Over the past few weeks the Obama Administration has placed the topic of health care reform front and center on the national agenda. The move has sparked fresh debate, concern, and anxiety among politicians, consumers, business owners big and small, as well as health industry experts and representatives.

Most agree that something must be done to change a system where approximately 45 million people across the US are uninsured and that oversight should be extended to regulate a health insurance industry accused of using deliberate and questionable tactics to maximize profits, such as raising premiums, co-pays and deductibles, refusing coverage or charging exorbitant rates to people with pre-existing conditions, and even retroactively denying coverage to people with established policies.

But exactly what will be done in the end is still very much up in the air, and this has been a subject of much concern among small business owners in particular.

It is estimated that about half of those who are uninsured are people who are either self-employed or who work for small businesses. While most big companies still provide health benefits, an astronomical rise in insurance premiums over the last decade has help to create a situation where many small businesses can no longer afford to cover their employees.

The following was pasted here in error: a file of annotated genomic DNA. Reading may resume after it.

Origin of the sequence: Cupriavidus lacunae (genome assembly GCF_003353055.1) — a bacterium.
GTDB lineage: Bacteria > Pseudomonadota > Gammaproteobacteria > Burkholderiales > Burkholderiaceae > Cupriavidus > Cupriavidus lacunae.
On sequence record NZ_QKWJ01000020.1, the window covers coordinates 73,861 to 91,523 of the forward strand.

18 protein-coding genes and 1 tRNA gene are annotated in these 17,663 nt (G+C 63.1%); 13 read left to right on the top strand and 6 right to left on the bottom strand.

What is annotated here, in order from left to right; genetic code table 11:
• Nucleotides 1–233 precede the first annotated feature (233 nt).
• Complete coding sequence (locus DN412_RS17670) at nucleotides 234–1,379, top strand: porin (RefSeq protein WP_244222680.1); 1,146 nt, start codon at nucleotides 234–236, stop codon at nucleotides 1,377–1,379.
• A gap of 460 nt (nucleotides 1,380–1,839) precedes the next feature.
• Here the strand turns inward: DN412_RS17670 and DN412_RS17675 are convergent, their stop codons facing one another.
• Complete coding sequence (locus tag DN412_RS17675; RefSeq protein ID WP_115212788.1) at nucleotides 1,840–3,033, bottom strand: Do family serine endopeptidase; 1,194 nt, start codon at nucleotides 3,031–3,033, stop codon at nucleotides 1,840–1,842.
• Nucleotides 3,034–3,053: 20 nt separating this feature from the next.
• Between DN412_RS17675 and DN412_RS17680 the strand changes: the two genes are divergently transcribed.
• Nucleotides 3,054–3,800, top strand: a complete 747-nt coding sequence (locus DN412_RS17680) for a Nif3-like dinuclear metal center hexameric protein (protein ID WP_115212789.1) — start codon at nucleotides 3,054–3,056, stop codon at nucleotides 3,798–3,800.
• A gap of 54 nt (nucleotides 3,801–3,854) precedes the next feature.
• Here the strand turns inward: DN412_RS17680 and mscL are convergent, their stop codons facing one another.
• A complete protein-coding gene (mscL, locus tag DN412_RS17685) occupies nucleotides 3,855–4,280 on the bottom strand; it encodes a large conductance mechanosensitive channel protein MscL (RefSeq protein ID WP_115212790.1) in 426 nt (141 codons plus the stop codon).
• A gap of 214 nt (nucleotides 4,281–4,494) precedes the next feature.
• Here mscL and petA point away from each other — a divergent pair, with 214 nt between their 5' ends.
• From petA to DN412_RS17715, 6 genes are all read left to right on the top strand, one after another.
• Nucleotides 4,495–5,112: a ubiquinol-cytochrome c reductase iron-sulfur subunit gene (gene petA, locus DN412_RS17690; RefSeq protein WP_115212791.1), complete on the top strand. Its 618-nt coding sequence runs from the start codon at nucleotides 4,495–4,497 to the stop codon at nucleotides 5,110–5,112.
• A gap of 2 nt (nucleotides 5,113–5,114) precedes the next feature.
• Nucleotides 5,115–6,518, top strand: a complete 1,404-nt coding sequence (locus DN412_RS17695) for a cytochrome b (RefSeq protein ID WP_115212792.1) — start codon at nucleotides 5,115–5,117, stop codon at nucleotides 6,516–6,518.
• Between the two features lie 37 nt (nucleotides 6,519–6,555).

There are really three key issues in health care reform of particular concern to small businesses, namely: employer mandates, the creation of a government-run, public insurance plan, and changes to the tax code.

With employer mandates the government would require businesses to either provide health insurance to their employees or pay a fee to the federal government. This may be too much of a financial burden for very small businesses- especially in the present economy. The establishment of a public health plan could provide much needed competition to private insurers and reduce the cost of health insurance. But some fear that this will drive private insurers out of business. Finally, various changes to the tax code have been proposed, of mention are several tax increases, such as taxing some employer-provided coverage, and small business tax credits to help offset the costs of providing insurance.

Whatever the actual outcome of the health care reform bill, the relationship and involvement of small businesses to health benefits is likely to change… for better or for worse.

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